National Survey Ranks La. Courts at the Bottom

November 2, 2012

THE US CHAMBER OF COMMERCE INSTITUTE FOR LEGAL REFORM conducted a national survey and the survey found Louisiana’s judiciary ranked 49th, near the bottom, in the nation. Despite positive lawmaking, Louisiana is still notorious for loose class-certification standards and an unfair Judiciary. The key issues in the survey were tort reform, caps and limits on damages, eliminating unnecessary lawsuits, limits on discovery, fairness, judicial competence, etc.

Are there incompetent and dishonest judges in Louisiana?

One only has to look at the criminal court records. The Honorable Robert Collin was convicted of bribery,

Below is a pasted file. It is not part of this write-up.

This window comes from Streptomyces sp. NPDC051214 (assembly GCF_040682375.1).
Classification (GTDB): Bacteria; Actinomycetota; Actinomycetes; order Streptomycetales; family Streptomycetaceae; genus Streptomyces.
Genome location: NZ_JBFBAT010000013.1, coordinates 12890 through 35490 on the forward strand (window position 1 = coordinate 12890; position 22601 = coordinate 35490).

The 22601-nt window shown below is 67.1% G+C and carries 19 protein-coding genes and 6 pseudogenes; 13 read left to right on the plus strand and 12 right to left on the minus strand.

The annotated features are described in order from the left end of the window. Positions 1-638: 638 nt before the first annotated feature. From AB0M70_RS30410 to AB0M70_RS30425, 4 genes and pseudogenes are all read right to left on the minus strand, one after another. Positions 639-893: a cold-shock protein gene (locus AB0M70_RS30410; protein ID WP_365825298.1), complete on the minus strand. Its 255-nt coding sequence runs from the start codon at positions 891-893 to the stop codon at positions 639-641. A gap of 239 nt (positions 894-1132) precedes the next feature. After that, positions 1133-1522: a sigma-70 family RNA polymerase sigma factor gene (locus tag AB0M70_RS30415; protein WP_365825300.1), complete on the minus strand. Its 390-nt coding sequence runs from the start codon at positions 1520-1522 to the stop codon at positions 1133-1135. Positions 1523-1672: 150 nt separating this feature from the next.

conspiracy and obstruction of justice and Honorable Thomas Porteus for kickbacks, cash for cases, taking gifts from bondsmen and attorneys. The list goes on and most are for taking money to issue favorable rulings.

The survey notes that Louisiana doesn’t allow punitive damages except in rare cases. However, that didn’t elevate the score high enough to erase the wrongful rulings that come out of the judicial system. Neither did other changes adopted since 1996, when the Louisiana Legislature passed one of the nation’s most aggressive tort reforms acts under Gov. Mike Foster. Lisa A. Rickard, president of the Institute
for Legal Reform said “Despite reform, Louisiana is still notorious for its unfair judges.


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